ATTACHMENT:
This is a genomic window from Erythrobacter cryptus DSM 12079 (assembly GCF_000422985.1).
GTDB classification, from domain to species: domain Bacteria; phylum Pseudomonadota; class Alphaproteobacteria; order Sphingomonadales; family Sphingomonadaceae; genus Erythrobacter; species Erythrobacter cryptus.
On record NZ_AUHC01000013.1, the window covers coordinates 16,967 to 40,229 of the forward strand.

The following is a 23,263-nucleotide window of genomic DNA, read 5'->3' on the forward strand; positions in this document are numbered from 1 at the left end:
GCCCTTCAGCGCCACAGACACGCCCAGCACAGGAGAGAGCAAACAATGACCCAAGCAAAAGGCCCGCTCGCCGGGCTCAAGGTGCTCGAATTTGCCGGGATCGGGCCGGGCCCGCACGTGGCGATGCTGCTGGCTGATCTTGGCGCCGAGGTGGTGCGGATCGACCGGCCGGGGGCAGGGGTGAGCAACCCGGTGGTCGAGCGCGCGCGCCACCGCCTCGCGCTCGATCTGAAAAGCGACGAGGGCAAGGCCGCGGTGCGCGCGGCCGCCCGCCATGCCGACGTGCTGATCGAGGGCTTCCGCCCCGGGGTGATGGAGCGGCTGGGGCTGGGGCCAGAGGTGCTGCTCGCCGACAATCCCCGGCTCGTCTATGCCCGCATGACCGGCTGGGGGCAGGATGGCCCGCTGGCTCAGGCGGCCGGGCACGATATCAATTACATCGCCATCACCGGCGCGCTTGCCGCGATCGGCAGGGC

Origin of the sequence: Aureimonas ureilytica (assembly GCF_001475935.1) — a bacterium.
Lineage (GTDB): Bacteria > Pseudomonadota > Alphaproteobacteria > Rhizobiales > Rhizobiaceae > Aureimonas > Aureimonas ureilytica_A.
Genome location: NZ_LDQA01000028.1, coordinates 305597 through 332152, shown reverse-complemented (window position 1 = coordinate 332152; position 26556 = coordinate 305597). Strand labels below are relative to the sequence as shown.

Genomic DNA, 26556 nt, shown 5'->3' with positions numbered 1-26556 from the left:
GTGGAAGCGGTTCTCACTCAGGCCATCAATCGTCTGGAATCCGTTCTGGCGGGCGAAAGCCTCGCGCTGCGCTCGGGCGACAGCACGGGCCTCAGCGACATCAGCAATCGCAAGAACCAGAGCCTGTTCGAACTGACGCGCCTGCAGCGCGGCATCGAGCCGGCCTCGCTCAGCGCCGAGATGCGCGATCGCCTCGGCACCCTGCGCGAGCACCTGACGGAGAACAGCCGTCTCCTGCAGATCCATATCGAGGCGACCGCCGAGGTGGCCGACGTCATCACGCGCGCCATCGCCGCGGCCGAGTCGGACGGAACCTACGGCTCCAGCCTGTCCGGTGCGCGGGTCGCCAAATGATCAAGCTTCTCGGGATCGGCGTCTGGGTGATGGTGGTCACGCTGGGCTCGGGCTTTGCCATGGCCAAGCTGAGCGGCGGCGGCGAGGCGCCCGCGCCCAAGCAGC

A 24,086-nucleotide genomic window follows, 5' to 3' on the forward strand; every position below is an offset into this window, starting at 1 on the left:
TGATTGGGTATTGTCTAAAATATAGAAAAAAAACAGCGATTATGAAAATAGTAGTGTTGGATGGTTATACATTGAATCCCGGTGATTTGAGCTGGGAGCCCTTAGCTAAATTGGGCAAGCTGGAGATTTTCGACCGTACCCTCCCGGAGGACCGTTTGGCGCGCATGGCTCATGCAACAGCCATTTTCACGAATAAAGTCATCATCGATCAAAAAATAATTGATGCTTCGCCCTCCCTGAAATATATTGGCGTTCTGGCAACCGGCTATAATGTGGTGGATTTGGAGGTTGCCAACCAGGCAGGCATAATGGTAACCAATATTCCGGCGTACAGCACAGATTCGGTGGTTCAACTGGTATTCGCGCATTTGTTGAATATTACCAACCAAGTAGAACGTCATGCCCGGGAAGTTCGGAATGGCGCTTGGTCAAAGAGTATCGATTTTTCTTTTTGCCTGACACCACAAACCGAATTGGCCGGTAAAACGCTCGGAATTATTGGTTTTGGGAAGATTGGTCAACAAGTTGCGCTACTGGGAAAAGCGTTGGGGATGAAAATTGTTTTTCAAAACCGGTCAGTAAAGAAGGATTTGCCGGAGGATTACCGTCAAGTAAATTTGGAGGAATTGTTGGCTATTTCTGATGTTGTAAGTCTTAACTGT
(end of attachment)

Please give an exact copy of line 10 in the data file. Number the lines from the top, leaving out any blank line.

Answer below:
GTGGAAGCGGTTCTCACTCAGGCCATCAATCGTCTGGAATCCGTTCTGGCGGGCGAAAGCCTCGCGCTGCGCTCGGGCGACAGCACGGGCCTCAGCGACATCAGCAATCGCAAGAACCAGAGCCTGTTCGAACTGACGCGCCTGCAGCGCGGCATCGAGCCGGCCTCGCTCAGCGCCGAGATGCGCGATCGCCTCGGCACCCTGCGCGAGCACCTGACGGAGAACAGCCGTCTCCTGCAGATCCATATCGAGGCGACCGCCGAGGTGGCCGACGTCATCACGCGCGCCATCGCCGCGGCCGAGTCGGACGGAACCTACGGCTCCAGCCTGTCCGGTGCGCGGGTCGCCAAATGATCAAGCTTCTCGGGATCGGCGTCTGGGTGATGGTGGTCACGCTGGGCTCGGGCTTTGCCATGGCCAAGCTGAGCGGCGGCGGCGAGGCGCCCGCGCCCAAGCAGC